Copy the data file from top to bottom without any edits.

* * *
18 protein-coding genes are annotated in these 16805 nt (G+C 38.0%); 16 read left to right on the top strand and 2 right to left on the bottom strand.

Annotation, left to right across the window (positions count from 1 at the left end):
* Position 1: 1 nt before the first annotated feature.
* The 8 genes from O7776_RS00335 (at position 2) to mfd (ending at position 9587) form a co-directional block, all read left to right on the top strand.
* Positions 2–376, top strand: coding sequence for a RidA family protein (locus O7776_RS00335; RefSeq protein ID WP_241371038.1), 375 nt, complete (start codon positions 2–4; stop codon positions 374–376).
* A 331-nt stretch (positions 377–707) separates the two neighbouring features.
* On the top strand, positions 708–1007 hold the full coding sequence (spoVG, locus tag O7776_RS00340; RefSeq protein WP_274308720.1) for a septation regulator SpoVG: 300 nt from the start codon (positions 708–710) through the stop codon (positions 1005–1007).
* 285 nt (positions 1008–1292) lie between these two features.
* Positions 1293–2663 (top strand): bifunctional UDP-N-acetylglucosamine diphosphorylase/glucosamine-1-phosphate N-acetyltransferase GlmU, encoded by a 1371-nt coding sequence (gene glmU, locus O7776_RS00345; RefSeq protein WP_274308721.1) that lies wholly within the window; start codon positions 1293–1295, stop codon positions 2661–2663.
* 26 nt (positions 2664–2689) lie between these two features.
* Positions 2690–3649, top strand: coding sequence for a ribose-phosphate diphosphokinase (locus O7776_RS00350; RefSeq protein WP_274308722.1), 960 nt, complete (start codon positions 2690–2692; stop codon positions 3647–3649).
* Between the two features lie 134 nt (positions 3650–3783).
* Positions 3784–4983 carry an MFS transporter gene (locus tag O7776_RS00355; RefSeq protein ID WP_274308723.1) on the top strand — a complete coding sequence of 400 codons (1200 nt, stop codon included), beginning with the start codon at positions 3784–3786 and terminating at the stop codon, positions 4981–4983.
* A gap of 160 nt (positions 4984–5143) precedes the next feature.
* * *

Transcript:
18 protein-coding genes are annotated in these 16805 nt (G+C 38.0%); 16 read left to right on the top strand and 2 right to left on the bottom strand.

Annotation, left to right across the window (positions count from 1 at the left end):
* Position 1: 1 nt before the first annotated feature.
* The 8 genes from O7776_RS00335 (at position 2) to mfd (ending at position 9587) form a co-directional block, all read left to right on the top strand.
* Positions 2–376, top strand: coding sequence for a RidA family protein (locus O7776_RS00335; RefSeq protein ID WP_241371038.1), 375 nt, complete (start codon positions 2–4; stop codon positions 374–376).
* A 331-nt stretch (positions 377–707) separates the two neighbouring features.
* On the top strand, positions 708–1007 hold the full coding sequence (spoVG, locus tag O7776_RS00340; RefSeq protein WP_274308720.1) for a septation regulator SpoVG: 300 nt from the start codon (positions 708–710) through the stop codon (positions 1005–1007).
* 285 nt (positions 1008–1292) lie between these two features.
* Positions 1293–2663 (top strand): bifunctional UDP-N-acetylglucosamine diphosphorylase/glucosamine-1-phosphate N-acetyltransferase GlmU, encoded by a 1371-nt coding sequence (gene glmU, locus O7776_RS00345; RefSeq protein WP_274308721.1) that lies wholly within the window; start codon positions 1293–1295, stop codon positions 2661–2663.
* 26 nt (positions 2664–2689) lie between these two features.
* Positions 2690–3649, top strand: coding sequence for a ribose-phosphate diphosphokinase (locus O7776_RS00350; RefSeq protein WP_274308722.1), 960 nt, complete (start codon positions 2690–2692; stop codon positions 3647–3649).
* Between the two features lie 134 nt (positions 3650–3783).
* Positions 3784–4983 carry an MFS transporter gene (locus tag O7776_RS00355; RefSeq protein ID WP_274308723.1) on the top strand — a complete coding sequence of 400 codons (1200 nt, stop codon included), beginning with the start codon at positions 3784–3786 and terminating at the stop codon, positions 4981–4983.
* A gap of 160 nt (positions 4984–5143) precedes the next feature.